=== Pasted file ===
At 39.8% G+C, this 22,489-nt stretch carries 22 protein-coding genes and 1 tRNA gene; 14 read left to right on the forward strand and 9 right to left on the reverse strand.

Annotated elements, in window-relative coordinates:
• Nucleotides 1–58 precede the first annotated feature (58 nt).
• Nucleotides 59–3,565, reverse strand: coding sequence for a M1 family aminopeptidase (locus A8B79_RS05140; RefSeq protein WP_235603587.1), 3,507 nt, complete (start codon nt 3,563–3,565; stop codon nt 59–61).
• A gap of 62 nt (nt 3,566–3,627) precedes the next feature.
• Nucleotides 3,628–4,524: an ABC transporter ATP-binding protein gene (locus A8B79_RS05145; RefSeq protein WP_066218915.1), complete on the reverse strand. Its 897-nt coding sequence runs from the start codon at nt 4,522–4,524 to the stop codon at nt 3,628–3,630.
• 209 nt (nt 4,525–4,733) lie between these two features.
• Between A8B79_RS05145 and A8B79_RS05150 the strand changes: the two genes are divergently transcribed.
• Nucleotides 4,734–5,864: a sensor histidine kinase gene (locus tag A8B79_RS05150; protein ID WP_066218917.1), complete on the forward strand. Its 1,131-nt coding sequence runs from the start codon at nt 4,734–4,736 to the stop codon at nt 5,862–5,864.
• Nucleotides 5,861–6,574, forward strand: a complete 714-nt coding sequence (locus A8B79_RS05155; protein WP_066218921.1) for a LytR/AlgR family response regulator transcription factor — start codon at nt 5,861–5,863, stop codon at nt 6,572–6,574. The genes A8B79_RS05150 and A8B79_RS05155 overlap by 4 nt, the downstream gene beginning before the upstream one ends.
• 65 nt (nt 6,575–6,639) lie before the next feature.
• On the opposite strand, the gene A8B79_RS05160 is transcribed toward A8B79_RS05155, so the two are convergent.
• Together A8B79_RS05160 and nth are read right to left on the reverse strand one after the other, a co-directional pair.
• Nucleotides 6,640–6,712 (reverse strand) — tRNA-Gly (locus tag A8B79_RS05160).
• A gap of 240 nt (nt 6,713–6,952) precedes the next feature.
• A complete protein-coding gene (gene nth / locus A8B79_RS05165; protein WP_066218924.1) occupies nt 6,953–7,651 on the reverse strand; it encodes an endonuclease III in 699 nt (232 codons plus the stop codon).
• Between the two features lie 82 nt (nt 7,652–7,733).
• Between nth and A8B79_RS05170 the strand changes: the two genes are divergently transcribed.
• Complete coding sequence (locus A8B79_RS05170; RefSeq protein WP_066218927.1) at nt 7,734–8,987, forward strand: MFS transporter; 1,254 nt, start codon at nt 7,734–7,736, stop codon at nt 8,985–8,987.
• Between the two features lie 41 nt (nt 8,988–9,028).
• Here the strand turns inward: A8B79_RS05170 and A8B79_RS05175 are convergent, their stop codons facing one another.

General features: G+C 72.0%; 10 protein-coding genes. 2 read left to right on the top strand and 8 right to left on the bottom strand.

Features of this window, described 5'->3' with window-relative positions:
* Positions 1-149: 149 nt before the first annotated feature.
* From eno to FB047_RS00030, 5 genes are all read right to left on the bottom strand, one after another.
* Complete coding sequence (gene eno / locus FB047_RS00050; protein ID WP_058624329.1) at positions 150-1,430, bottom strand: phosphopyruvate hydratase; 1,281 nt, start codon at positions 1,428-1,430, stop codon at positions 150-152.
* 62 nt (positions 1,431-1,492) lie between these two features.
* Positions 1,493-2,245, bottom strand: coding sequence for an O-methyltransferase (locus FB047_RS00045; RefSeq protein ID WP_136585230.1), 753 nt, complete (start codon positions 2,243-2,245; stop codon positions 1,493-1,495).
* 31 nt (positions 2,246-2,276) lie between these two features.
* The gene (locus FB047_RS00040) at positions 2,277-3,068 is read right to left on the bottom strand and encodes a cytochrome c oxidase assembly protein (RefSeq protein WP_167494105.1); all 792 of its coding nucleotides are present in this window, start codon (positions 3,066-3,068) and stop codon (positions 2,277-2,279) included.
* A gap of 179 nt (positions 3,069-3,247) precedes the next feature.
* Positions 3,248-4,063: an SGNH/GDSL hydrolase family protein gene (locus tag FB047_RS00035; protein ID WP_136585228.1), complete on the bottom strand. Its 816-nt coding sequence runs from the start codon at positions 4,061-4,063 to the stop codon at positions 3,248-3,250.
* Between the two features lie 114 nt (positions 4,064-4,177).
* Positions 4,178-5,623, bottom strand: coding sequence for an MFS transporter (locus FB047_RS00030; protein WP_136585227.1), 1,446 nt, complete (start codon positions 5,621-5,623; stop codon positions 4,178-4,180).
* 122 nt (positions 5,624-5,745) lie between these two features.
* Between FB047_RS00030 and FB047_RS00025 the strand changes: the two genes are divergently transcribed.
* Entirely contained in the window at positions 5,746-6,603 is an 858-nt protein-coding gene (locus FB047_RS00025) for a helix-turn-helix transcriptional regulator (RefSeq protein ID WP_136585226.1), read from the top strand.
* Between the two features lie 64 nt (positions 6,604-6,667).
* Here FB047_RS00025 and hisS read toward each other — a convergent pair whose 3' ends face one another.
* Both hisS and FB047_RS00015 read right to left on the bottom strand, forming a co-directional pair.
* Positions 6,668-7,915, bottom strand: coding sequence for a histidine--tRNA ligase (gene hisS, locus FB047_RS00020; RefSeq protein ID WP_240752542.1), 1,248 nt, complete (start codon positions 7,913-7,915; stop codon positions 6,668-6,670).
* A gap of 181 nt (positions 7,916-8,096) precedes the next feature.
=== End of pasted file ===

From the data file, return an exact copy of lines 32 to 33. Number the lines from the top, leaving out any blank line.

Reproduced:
* Positions 3,248-4,063: an SGNH/GDSL hydrolase family protein gene (locus tag FB047_RS00035; protein ID WP_136585228.1), complete on the bottom strand. Its 816-nt coding sequence runs from the start codon at positions 4,061-4,063 to the stop codon at positions 3,248-3,250.
* Between the two features lie 114 nt (positions 4,064-4,177).